A few weeks ago I saw a video of Kanye West commenting on the body positivity movement, and how he views it as strategic genocide (of black people especially) because having an overweight body / obesity is unhealthy. To paraphrase, He went on to give an example about Lizzo, that when she loses weight, bots (social media telemarketers) comment and discourage her weight loss, even though it’s useful and helpful, and thereafter support her with self love affirmations to create a cushion for the reaction that discourages her to lose weight.
I welcome this view, however, I need to bring balance and personal experience to this comment especially for those that struggle with why body positivity is necessary.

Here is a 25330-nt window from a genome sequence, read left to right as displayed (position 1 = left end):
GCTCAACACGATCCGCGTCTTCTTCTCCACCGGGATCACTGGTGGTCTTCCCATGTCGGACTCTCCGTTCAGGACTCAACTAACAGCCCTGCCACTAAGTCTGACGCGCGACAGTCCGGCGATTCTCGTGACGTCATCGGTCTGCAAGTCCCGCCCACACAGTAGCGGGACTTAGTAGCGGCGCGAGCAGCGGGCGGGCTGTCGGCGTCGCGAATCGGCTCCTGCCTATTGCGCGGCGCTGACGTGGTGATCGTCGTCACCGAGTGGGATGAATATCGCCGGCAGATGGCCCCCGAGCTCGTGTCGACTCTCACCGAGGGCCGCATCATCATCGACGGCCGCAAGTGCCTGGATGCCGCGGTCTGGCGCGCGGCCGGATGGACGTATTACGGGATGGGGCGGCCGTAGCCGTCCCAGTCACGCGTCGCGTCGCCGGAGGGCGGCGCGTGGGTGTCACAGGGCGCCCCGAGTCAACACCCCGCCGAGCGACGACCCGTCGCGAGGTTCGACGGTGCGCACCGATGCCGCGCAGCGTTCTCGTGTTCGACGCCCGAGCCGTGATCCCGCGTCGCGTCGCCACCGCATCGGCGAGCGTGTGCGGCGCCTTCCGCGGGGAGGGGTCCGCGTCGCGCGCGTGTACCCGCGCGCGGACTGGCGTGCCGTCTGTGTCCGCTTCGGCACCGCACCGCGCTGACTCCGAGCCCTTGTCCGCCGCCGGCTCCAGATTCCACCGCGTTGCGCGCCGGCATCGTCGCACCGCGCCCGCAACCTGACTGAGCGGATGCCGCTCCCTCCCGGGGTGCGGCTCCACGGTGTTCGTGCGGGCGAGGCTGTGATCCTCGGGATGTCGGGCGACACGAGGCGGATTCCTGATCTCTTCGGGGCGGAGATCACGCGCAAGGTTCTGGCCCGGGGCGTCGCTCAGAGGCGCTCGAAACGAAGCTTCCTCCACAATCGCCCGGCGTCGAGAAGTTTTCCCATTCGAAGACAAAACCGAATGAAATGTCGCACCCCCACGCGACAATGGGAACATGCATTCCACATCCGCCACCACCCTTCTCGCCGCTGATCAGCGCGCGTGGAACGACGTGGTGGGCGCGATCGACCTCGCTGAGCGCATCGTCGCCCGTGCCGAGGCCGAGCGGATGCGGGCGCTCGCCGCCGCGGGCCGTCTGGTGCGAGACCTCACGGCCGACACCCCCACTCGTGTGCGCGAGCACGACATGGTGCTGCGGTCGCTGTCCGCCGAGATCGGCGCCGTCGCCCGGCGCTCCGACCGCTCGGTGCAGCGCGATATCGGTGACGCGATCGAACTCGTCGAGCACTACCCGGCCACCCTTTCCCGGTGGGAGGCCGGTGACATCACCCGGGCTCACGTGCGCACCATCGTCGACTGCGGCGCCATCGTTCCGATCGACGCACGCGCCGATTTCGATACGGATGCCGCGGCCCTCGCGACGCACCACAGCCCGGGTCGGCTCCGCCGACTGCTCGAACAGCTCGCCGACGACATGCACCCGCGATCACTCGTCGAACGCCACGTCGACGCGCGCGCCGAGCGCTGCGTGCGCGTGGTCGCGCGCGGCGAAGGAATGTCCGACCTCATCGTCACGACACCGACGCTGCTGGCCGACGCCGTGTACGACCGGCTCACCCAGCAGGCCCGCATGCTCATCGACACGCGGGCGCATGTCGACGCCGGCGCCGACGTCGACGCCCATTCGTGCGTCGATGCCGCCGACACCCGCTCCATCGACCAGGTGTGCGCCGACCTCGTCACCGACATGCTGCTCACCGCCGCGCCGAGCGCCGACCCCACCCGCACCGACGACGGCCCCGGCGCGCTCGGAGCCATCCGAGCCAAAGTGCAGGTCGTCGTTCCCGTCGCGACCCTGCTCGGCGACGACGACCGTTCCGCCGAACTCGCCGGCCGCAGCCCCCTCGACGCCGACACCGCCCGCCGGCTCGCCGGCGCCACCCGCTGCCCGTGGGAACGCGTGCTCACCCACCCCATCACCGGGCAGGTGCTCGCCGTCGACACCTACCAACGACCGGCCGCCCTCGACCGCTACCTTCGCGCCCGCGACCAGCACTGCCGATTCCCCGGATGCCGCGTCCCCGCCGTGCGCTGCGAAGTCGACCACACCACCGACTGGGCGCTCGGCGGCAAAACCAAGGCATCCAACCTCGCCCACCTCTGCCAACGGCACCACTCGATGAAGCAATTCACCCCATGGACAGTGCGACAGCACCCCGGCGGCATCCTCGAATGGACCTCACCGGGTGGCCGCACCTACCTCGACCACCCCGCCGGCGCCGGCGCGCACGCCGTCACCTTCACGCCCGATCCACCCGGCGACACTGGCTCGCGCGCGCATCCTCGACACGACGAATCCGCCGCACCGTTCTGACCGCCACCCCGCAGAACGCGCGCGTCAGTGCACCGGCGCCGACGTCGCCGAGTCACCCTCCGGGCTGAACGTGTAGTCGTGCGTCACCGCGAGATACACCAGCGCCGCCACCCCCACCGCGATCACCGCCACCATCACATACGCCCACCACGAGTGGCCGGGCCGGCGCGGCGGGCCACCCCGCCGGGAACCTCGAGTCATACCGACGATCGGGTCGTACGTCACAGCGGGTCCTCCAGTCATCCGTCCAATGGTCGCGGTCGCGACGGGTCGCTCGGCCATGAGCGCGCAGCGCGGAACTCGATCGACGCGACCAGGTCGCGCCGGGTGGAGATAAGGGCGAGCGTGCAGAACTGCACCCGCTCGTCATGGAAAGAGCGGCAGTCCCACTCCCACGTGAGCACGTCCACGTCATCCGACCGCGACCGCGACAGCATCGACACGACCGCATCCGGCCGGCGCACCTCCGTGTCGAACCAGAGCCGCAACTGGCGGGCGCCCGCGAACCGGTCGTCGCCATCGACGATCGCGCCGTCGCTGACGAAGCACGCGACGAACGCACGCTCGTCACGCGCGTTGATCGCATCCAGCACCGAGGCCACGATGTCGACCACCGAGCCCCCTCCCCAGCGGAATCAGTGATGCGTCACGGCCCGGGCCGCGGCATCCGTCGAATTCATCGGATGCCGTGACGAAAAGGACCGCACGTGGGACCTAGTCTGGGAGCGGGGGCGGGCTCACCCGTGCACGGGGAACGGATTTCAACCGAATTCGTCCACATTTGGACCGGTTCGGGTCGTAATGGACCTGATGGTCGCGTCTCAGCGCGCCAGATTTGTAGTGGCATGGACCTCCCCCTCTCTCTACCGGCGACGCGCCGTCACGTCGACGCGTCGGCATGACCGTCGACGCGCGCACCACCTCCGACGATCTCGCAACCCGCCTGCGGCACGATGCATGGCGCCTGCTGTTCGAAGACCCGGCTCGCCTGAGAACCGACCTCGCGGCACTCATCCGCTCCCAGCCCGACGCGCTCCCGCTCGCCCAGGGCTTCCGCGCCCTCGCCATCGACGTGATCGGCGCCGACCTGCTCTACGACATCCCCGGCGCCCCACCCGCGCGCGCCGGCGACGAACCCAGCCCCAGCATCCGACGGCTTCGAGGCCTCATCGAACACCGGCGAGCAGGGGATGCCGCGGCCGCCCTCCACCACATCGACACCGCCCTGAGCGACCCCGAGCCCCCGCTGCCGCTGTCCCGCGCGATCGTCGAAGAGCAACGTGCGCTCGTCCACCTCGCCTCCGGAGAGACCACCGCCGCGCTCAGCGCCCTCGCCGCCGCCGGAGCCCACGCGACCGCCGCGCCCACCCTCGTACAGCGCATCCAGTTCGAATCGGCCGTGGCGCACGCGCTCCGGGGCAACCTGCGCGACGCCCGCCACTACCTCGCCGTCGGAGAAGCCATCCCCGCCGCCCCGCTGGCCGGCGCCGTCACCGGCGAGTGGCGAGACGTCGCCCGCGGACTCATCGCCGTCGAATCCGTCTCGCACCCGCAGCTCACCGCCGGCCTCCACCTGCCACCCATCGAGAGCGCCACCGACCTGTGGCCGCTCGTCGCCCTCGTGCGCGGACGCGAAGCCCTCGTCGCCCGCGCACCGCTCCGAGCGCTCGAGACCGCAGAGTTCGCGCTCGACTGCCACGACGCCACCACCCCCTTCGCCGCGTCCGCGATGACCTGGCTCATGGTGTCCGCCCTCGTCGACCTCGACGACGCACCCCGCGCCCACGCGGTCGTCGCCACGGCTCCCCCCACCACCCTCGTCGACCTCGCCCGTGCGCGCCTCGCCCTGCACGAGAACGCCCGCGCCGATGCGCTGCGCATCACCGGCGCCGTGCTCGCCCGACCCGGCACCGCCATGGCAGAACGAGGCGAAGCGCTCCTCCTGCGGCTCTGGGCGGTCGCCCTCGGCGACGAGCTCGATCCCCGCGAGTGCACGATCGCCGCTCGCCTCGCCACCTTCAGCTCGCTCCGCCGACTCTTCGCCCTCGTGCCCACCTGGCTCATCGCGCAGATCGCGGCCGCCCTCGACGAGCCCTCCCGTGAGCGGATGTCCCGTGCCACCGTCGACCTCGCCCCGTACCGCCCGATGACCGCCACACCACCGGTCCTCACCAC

Obesity is a disease. It’s a complex, layered issue of organ functions, hormones, stress, the life situation of the individual, a mental battle, and often lastly about food consumption and use, however the abuse of food can be symptoms of obesity. It’s layers of problems I haven’t even mentioned all of and cited by a specialist endocrinologist of 30 years practice as one of the most difficult fields of study in medicine full of “mine fields”. Because of this, It requires medical intervention and management, *like any other disease* it has different depths, stages and severities of it. It differs to which quality of life is impacted. “Oh come on just lose weight!” “Oh my goodness that is disgusting how does someone get that big!” is an indication of ignorance and prejudice: Pre-judging a condition without knowing the facts, and making it less acceptable and lovable in the process. For example: someone is likely to have more compassion for someone that has Anorexia Nervosa more than they would a person from my 600 pound life. Thinking like this prevents the truthful messaging and treatment of each. These conditions are all under the same criteria: Disease, co-created by a host of factors, including things out of our control and knowledge; along side choice we make as far as we can see.